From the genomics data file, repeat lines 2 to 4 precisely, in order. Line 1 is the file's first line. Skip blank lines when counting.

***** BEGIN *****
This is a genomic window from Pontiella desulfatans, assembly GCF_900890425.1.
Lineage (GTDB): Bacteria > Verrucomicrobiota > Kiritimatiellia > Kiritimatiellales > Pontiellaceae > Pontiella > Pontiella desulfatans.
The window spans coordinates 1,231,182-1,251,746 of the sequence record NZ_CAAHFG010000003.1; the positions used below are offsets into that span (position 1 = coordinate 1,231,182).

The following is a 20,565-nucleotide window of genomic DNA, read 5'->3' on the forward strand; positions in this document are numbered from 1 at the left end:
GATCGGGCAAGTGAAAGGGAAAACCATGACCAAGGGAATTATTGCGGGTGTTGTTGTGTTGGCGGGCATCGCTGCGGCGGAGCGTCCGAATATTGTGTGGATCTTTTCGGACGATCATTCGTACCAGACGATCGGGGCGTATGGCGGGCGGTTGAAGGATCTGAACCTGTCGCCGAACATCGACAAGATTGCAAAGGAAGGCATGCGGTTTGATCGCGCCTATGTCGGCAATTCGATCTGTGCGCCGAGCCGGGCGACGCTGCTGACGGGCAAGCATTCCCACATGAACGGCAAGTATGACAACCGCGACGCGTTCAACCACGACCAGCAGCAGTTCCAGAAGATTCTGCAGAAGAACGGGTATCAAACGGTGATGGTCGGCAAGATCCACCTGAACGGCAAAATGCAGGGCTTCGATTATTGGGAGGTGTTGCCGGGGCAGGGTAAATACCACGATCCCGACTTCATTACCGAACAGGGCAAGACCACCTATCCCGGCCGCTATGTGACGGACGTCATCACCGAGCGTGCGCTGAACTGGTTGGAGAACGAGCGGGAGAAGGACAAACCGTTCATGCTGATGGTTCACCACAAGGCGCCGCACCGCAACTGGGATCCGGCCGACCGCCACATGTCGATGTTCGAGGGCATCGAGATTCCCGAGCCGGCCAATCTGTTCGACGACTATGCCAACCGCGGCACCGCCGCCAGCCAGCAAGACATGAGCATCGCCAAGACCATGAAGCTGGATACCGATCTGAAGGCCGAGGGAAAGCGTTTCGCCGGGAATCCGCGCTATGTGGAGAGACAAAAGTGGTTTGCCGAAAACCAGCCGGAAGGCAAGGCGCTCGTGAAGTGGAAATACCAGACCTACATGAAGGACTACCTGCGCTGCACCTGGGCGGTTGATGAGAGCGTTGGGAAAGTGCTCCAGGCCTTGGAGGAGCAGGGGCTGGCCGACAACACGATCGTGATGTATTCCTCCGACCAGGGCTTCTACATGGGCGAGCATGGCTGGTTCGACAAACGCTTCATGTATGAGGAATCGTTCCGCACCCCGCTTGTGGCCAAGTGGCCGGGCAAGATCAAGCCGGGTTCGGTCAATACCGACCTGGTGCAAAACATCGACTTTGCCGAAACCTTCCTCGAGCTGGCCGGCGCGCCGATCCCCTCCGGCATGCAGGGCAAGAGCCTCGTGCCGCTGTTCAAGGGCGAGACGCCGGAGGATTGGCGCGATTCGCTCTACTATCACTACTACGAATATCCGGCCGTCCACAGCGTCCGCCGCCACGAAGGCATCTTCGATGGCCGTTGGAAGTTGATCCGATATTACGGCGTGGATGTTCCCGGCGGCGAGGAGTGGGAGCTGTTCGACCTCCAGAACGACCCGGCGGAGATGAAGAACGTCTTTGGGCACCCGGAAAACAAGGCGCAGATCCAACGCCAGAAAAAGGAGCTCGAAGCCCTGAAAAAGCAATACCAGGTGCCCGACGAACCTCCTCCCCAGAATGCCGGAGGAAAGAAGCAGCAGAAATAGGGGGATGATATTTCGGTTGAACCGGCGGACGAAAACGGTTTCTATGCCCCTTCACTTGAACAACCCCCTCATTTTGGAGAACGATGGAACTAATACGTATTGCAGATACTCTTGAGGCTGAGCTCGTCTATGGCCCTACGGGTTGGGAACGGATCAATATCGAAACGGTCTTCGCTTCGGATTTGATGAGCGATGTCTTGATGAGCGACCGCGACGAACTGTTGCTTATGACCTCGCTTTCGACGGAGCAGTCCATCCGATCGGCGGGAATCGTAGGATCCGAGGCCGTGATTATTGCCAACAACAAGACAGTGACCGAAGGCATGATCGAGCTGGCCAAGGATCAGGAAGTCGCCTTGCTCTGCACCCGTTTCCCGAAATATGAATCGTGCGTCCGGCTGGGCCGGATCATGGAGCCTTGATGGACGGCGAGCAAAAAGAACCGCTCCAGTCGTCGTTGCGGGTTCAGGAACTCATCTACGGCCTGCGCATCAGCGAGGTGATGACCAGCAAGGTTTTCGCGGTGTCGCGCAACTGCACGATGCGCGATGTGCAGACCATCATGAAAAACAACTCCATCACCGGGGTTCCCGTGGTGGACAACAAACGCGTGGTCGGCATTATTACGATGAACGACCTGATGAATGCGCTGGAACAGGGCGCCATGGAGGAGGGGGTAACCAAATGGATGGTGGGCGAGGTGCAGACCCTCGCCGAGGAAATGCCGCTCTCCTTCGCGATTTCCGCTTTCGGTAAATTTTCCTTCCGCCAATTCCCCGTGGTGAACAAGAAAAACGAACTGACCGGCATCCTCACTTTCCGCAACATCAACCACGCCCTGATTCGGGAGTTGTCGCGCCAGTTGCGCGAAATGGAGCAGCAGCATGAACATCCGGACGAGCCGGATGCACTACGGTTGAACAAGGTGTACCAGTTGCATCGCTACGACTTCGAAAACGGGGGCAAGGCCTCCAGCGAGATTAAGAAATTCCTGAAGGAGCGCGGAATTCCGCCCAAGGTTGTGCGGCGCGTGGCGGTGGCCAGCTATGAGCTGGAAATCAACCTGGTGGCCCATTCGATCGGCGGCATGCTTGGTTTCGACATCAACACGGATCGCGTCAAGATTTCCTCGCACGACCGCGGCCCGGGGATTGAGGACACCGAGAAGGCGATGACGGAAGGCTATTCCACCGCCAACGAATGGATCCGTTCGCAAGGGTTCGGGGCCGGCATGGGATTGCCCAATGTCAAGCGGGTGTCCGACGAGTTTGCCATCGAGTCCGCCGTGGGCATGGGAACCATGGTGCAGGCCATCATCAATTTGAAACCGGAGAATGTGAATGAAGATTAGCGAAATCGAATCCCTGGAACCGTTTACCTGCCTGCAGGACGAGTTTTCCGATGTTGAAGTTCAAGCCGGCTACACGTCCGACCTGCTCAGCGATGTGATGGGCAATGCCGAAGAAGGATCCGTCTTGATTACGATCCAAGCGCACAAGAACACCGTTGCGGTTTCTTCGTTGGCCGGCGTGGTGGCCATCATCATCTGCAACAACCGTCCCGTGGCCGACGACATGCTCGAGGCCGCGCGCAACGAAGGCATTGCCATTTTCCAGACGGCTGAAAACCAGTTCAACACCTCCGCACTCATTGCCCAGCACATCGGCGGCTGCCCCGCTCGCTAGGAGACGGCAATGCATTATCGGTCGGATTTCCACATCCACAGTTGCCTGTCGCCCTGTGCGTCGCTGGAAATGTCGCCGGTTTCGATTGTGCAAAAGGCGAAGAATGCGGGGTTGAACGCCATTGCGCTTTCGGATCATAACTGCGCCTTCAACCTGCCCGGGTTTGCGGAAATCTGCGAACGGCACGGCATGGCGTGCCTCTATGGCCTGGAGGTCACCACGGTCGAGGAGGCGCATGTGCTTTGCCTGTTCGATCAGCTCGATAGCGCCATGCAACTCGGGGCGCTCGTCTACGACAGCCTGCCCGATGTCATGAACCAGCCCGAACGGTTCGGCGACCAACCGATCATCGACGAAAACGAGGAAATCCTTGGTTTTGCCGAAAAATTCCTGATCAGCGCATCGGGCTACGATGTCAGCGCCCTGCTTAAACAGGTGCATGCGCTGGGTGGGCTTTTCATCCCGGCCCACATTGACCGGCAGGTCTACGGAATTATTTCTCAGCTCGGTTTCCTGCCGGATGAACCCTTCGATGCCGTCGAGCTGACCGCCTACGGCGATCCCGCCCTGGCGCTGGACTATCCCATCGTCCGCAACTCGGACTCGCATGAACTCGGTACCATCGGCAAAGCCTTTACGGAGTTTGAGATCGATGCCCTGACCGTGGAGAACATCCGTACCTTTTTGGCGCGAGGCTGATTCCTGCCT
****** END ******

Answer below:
Lineage (GTDB): Bacteria > Verrucomicrobiota > Kiritimatiellia > Kiritimatiellales > Pontiellaceae > Pontiella > Pontiella desulfatans.
The window spans coordinates 1,231,182-1,251,746 of the sequence record NZ_CAAHFG010000003.1; the positions used below are offsets into that span (position 1 = coordinate 1,231,182).

The following is a 20,565-nucleotide window of genomic DNA, read 5'->3' on the forward strand; positions in this document are numbered from 1 at the left end: